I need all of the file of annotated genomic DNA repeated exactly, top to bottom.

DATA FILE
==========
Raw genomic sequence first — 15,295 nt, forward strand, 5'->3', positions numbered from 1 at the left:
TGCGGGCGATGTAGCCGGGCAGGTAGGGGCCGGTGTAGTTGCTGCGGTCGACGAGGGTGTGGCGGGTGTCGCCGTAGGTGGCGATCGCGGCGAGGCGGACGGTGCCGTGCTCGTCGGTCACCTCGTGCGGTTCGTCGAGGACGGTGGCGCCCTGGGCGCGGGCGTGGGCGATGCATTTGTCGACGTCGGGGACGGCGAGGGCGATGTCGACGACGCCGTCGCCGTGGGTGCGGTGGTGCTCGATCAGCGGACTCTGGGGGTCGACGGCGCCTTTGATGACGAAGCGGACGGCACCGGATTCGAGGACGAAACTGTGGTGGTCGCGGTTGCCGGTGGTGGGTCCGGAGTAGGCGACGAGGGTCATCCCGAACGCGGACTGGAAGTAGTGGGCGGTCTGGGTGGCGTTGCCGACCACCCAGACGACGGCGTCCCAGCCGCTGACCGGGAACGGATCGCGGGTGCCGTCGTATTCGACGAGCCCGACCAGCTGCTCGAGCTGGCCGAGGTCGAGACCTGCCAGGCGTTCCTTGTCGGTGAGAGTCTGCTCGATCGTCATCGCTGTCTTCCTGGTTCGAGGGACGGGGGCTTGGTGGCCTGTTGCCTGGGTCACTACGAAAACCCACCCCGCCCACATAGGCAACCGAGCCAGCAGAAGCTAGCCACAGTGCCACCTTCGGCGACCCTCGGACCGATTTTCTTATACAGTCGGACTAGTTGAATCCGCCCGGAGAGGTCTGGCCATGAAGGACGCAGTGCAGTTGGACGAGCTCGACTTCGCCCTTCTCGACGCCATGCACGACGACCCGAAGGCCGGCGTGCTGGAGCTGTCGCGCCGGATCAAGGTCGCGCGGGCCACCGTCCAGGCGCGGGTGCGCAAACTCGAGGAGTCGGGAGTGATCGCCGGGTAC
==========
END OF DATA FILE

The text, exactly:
Raw genomic sequence first — 15,295 nt, forward strand, 5'->3', positions numbered from 1 at the left:
TGCGGGCGATGTAGCCGGGCAGGTAGGGGCCGGTGTAGTTGCTGCGGTCGACGAGGGTGTGGCGGGTGTCGCCGTAGGTGGCGATCGCGGCGAGGCGGACGGTGCCGTGCTCGTCGGTCACCTCGTGCGGTTCGTCGAGGACGGTGGCGCCCTGGGCGCGGGCGTGGGCGATGCATTTGTCGACGTCGGGGACGGCGAGGGCGATGTCGACGACGCCGTCGCCGTGGGTGCGGTGGTGCTCGATCAGCGGACTCTGGGGGTCGACGGCGCCTTTGATGACGAAGCGGACGGCACCGGATTCGAGGACGAAACTGTGGTGGTCGCGGTTGCCGGTGGTGGGTCCGGAGTAGGCGACGAGGGTCATCCCGAACGCGGACTGGAAGTAGTGGGCGGTCTGGGTGGCGTTGCCGACCACCCAGACGACGGCGTCCCAGCCGCTGACCGGGAACGGATCGCGGGTGCCGTCGTATTCGACGAGCCCGACCAGCTGCTCGAGCTGGCCGAGGTCGAGACCTGCCAGGCGTTCCTTGTCGGTGAGAGTCTGCTCGATCGTCATCGCTGTCTTCCTGGTTCGAGGGACGGGGGCTTGGTGGCCTGTTGCCTGGGTCACTACGAAAACCCACCCCGCCCACATAGGCAACCGAGCCAGCAGAAGCTAGCCACAGTGCCACCTTCGGCGACCCTCGGACCGATTTTCTTATACAGTCGGACTAGTTGAATCCGCCCGGAGAGGTCTGGCCATGAAGGACGCAGTGCAGTTGGACGAGCTCGACTTCGCCCTTCTCGACGCCATGCACGACGACCCGAAGGCCGGCGTGCTGGAGCTGTCGCGCCGGATCAAGGTCGCGCGGGCCACCGTCCAGGCGCGGGTGCGCAAACTCGAGGAGTCGGGAGTGATCGCCGGGTAC